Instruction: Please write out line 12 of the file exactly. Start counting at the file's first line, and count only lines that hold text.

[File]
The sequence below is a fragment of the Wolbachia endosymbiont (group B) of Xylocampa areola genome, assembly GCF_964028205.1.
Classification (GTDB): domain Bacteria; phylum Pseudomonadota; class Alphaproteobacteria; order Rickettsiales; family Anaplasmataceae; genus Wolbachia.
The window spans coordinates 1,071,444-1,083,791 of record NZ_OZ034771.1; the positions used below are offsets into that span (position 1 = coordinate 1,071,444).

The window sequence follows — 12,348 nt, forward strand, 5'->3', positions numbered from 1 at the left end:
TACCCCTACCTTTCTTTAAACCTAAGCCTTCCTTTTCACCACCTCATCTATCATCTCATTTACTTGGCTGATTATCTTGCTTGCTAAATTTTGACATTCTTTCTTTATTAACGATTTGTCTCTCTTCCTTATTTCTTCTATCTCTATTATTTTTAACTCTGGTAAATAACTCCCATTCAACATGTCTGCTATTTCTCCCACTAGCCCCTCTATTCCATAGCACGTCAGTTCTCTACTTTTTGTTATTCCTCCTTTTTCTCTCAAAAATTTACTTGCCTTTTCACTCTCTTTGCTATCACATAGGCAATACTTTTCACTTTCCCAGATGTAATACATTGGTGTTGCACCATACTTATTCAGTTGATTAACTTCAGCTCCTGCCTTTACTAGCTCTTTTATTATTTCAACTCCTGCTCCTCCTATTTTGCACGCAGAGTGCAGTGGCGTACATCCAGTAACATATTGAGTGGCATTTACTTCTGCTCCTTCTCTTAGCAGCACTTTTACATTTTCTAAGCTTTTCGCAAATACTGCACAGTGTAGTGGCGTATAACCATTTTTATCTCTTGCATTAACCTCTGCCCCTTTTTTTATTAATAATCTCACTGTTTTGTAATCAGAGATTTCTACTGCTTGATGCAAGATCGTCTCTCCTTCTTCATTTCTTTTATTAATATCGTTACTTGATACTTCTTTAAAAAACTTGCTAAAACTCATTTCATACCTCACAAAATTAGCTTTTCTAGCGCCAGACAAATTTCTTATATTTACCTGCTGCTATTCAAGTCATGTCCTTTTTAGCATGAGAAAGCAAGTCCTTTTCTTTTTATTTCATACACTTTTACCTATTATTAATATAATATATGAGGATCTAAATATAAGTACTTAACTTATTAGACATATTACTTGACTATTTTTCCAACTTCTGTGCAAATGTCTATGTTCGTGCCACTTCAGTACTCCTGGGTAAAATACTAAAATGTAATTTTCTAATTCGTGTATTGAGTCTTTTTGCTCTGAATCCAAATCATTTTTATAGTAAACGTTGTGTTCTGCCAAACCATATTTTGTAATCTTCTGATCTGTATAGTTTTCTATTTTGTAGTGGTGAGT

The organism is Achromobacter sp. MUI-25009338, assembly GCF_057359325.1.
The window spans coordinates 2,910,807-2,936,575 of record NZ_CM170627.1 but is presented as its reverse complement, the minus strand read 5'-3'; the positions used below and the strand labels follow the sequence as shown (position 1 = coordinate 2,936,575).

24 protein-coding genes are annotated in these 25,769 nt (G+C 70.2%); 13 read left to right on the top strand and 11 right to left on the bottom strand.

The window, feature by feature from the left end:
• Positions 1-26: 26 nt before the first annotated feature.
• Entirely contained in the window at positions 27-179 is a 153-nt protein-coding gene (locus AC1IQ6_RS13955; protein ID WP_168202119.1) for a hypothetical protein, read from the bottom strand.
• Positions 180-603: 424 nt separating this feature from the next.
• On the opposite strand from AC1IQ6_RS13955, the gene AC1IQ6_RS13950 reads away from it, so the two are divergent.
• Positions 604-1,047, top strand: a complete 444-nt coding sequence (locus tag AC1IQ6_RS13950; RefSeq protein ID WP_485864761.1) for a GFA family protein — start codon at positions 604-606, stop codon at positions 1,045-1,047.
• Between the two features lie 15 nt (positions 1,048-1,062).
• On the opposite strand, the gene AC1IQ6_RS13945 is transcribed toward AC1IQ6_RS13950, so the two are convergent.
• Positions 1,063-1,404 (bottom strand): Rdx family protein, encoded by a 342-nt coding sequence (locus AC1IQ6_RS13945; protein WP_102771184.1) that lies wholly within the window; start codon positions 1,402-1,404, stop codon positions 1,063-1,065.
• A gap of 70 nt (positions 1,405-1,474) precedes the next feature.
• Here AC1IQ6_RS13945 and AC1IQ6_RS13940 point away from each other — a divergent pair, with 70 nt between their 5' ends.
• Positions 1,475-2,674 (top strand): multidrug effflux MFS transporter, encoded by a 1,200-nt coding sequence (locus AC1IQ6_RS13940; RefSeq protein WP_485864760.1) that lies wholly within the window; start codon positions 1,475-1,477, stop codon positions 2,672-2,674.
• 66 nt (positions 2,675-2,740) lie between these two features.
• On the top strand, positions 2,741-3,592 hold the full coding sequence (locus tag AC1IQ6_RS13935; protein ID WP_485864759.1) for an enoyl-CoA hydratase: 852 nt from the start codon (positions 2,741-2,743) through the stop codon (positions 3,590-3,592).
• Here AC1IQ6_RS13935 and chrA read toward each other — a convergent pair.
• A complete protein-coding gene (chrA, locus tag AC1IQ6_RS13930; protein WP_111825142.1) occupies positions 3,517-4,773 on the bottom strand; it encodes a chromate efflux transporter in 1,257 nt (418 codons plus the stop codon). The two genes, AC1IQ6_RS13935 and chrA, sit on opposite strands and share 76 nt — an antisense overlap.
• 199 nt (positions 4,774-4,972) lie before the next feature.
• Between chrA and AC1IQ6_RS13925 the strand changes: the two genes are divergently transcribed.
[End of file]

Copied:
• Positions 180-603: 424 nt separating this feature from the next.